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Smartphone users less smart about protection

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McLEAN, Va. (5/1/12)--One of four teenagers carries a smartphone. Many of these young users wind up broadcasting their whereabouts and other personal information to complete strangers, boosting the chances of becoming victims of identity theft (USAToday.com April 20).

A smartphone is a minicomputer holding quantities of personal information that requires protection, just like computers and laptops. Yet users--including teens--aren't taking simple, necessary steps to protect their smartphones from thieves and hackers.

Identity fraud spiked in 2011, in part because of unsafe social media and mobile behaviors. Smartphone users are about one-third more likely than the general public to be victims of identity fraud. About 7% of smartphone owners were identity-fraud victims last year, according to "Identity Fraud Report: Social Media and Mobile Forming the New Fraud Frontier" by Javelin Strategy & Research (MarketWatch.com March 26).

In April the Federal Communications Commission and the wireless industry announced creation of a stolen smartphone database, rendering stolen devices worthless and preventing thieves from reactivating the devices on other carriers (abcnews.com April 10). The wireless carriers' databases may be completed within six months, but it could take 18 months to complete the integrated database across all carriers.

The Identity Theft Resource Center, San Diego, Calif., recommends these best practices for mobile device users:

  • Password-protect your phone. Use a strong password (numbers, upper- and lower-case letters, and symbols).
  • Enroll in a backup/wiping program. This service backs up information on your smartphone to your home computer and "wipes" your phone if it's lost or stolen.
  • Install security software. Companies offer antivirus, malware, and security software designed for smartphones. Make sure you download software updates.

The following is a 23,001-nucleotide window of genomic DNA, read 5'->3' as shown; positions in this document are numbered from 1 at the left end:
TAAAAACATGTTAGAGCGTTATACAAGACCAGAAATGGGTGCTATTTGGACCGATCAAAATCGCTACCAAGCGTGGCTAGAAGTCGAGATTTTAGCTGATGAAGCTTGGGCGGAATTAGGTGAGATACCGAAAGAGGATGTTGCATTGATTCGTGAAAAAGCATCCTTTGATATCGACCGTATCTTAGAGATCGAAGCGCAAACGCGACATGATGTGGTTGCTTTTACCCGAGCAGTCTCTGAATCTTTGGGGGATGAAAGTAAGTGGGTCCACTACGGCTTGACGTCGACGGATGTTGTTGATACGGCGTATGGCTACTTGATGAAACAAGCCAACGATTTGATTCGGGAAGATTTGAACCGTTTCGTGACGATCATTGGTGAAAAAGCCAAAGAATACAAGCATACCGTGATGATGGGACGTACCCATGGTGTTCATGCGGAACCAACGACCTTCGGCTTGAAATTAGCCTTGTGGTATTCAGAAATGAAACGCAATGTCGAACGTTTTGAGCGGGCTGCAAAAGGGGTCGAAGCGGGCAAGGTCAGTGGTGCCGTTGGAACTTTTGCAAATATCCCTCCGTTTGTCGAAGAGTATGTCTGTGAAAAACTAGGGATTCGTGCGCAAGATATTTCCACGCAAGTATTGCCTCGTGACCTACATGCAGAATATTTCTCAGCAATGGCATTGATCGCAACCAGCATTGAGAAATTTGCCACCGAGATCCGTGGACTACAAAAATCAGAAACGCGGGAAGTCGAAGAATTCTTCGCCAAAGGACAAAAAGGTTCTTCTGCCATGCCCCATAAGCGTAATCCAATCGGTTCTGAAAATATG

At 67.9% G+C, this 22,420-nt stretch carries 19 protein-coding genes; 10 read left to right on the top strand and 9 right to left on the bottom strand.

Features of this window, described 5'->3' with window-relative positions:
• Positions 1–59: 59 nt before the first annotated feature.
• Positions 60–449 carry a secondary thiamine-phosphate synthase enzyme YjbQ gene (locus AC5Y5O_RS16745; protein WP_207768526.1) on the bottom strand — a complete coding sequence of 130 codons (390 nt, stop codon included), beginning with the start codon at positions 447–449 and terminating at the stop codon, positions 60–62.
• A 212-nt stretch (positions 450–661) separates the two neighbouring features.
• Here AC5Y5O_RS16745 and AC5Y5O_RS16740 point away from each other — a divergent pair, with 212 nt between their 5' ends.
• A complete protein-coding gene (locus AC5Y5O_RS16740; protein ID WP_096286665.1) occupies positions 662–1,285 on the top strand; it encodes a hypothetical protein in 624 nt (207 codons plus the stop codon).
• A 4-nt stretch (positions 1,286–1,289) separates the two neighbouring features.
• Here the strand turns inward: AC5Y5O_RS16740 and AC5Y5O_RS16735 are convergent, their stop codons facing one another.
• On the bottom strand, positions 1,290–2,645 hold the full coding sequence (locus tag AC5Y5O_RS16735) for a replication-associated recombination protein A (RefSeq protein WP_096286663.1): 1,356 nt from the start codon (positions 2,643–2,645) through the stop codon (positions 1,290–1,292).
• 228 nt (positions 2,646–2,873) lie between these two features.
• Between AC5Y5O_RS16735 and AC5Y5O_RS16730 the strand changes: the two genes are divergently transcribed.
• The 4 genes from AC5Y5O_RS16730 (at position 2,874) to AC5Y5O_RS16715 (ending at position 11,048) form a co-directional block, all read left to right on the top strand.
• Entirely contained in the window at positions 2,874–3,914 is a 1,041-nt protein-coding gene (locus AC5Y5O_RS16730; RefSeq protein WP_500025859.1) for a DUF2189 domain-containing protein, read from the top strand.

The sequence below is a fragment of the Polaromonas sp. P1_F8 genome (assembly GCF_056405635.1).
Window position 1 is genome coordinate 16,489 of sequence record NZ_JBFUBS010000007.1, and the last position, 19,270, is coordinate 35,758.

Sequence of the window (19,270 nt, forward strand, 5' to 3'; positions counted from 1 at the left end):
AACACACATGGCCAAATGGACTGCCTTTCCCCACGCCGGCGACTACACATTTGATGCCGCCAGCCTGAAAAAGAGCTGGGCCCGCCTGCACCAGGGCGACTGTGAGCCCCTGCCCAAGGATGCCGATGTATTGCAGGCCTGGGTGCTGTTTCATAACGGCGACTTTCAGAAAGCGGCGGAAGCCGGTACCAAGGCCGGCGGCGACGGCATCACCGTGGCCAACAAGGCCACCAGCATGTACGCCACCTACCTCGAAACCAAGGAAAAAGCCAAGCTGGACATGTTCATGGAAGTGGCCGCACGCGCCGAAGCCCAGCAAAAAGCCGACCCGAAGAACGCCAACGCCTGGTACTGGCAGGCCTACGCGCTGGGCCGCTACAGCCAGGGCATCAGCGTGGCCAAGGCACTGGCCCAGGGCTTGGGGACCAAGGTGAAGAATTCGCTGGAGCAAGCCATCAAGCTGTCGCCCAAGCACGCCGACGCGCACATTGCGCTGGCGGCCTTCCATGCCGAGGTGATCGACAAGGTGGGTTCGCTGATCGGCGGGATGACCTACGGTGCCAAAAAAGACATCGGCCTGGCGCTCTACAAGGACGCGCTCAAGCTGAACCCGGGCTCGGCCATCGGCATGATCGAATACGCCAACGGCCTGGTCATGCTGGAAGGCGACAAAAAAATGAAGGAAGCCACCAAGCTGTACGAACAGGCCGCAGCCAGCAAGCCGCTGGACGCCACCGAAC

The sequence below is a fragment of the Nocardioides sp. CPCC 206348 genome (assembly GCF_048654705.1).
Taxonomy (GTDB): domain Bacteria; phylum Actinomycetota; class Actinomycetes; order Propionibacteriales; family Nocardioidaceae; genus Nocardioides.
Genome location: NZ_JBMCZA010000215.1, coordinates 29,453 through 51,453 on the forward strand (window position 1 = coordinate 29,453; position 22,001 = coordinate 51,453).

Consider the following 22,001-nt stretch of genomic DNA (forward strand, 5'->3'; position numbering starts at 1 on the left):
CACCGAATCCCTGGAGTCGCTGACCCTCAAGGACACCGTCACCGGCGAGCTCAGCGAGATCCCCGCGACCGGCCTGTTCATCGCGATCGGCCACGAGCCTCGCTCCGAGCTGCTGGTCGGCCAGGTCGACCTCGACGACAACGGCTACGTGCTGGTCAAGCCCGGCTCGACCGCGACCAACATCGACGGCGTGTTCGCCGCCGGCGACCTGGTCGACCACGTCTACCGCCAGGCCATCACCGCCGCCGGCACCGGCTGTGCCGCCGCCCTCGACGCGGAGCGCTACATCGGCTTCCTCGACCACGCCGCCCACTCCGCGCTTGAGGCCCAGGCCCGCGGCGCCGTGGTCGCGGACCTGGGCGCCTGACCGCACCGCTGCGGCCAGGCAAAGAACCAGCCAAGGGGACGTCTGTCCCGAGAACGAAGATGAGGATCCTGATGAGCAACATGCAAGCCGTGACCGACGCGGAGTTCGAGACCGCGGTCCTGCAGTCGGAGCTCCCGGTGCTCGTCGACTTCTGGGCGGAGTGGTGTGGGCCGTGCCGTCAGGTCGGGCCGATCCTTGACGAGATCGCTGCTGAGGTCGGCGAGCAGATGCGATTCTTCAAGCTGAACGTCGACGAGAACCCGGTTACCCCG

• Download apps from trusted sources. Some "bad apps" contain malware (short for malicious software).
  • Don't access financial accounts from free, public networks. Public Wi-Fi hotspots are a prime target for hackers who then have direct access to your mobile device.
For more information, read "ID Theft Tops Consumer Complaint List--Again" in the Home & Family Finance Resource Center.

HandFF Radio Financial literacy and the economy

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WASHINGTON (4/27/12)--Sunday's Home & Family Finance Radio program covers financial literacy, college financing, and elder financial abuse. This week's show was recorded at the Montana Credit Union Network's 75th annual convention and expo in Billings, Mont.

The show, which you also can hear later via the Internet, features Paul Berry, Washington, D.C., journalist and broadcaster, discussing these topics with special guests:

  • "Financial Literacy." Sen. Jon Tester (D., Mont.) discusses the importance of financial literacy in today's economy.
  • "Paying for College." Tracie Kenyon, president/CEO, Montana Credit Union Network, St. Paul, Minn., shares strategies to save and pay for your child's college education.
  • "Elder Financial Abuse." Denise Armstrong, executive director, Big Sky Senior Services, Billings, Mont., explains how to recognize and prevent elder financial abuse.
Home & Family Finance is a resource center for personal finance information at the Credit Union National Association (CUNA). The radio show is sponsored by CO-OP Network, the national credit union ATM network; Cabot Creamery Cooperative, maker of award-winning cheddar; and the Defense Credit Union Council and member credit unions, serving those who serve the country worldwide.

Home & Family Finance airs Sundays at 3 p.m. ET on the Radio America Network. The show also is carried on American Forces Radio Network. The one-hour program devoted to consumer finance issues is brought to you by America's credit unions and their 90 million members, and is presented by CO-OP Network.

CUNA and Radio America are podcasting Home & Family Finance through iTunes, Podcast Alley, Odeo, and other popular podcast library sites, as well as on Radio America and CUNA's websites.

For more information, read "Paying for Your Child's Higher Education," "Private Student Loans Can Help Fill the Gap," and "Elders Are Easy Targets for Scams" in the Home & Family Finance Resource Center.

401k hardship withdrawals Know the stakes

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DETROIT (4/24/12)--If you're like many Americans facing higher personal debt and a lower return on investments than you planned, you may have lost confidence that you'll ever have enough money to retire (Detroit News April 16). 

And yet, a sudden job downgrade, not being able to keep up with mortgage payments, or an expensive medical bill could leave you desperately looking for an immediate source of income.

Your 401(k) should be the last place you look for quick money. But if you've exhausted all other options, and your employer plan allows hardship withdrawals, you might have no choice but to tap in to your 401(k) retirement plan to help ease your financial burdens.

Before you do:

First, comb the fine print in your 401(k) plan to find out what qualifies as a hardship. Usually a hardship withdrawal must be due to an immediate and heavy financial need pertaining to certain medical expenses, specific home expenses including avoiding eviction or foreclosure, educational costs, funeral expenses, and the like.